Is there a way to test reference equivalence?

Is there a way to tell if two variables reference the same data?

For example:

x = "thing"
y = x
z = "thing"

In this example x and y would have the same reference. However x and z would have different references, even though they have the same value. In ruby for example, you can check this by comparing object_id for both values. In Java, this is done with ==.

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In Elixir there is no meaningful difference between values and the pointers to them as data is immutable. Could you share what you want this functionality for?

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It’s useful for testing optimizations that the language, runtime, or macros may provide in optimizing memory. For example, if you ran Enum.map/2 on an empty list, one implementation of that might return the same list, whereas another returns a new empty list.

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This is a better example than the one I gave: https://github.com/erlang/otp/commit/6007bf0f822014e0bbd0cef675848d18ae99b69e

Having a way to check reference equality would make it easy to test a situation like this.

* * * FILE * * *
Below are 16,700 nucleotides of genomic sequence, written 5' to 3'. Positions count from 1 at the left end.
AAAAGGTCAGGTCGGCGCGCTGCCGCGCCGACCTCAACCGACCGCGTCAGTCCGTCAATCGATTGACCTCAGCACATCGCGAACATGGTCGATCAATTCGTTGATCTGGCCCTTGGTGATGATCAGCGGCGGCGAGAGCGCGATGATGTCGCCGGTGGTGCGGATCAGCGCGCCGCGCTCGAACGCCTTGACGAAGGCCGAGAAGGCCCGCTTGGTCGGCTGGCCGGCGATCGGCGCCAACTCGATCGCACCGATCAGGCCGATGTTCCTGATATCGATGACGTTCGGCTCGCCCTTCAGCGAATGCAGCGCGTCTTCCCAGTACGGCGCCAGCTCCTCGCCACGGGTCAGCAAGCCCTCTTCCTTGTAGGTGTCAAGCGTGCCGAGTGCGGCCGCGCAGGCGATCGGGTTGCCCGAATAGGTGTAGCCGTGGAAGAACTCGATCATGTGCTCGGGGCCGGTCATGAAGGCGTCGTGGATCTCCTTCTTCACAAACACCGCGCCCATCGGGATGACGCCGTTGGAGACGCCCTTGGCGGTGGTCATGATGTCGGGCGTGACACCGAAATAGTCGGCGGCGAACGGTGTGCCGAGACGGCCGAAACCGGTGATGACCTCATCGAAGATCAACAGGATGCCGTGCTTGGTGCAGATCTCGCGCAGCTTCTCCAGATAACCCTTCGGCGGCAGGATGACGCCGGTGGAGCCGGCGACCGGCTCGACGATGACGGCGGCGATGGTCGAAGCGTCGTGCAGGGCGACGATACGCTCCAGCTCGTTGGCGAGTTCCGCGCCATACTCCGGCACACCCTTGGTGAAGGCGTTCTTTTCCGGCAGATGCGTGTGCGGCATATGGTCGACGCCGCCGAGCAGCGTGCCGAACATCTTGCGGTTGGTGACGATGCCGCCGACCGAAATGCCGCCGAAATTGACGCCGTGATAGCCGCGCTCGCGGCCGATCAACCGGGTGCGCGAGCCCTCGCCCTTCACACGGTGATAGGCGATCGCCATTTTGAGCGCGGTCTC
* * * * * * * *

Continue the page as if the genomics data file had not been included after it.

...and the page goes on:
I feel like you’re at the wrong level of abstraction. Either you shouldn’t be concerned with optimisations (they’re supposed to be opaque in terms of logical correctness) or you’re the implementor testing the implementation, but you’d then write the test at whatever level the implementation/optimisation is done in and not the language being implemented. Your example already shows this as the commit is all about C code.

If you’re concerned with memory usage of your code, that can be a concern even at a higher level of abstraction, but even then I’d not try to test for a certain implementation detail (same “pointer” – which is a concept not really present in elixir), but test against actual memory usage.

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I agree that you’d want to fix it at the level it occurs at. I don’t agree that you necessarily want to start there. Suppose I notice that a particular process is using more memory than I expect. I start looking at that process and see that I’m creating a lot of maps. I then look to see where those maps are coming from. I see that updating the map with the same value creates a new map with reference equality checks. I’m able to fix it at the level of my application. I can then submit a patch to Erlang that fixes it at that level and remove my fix when that makes it to a stable release.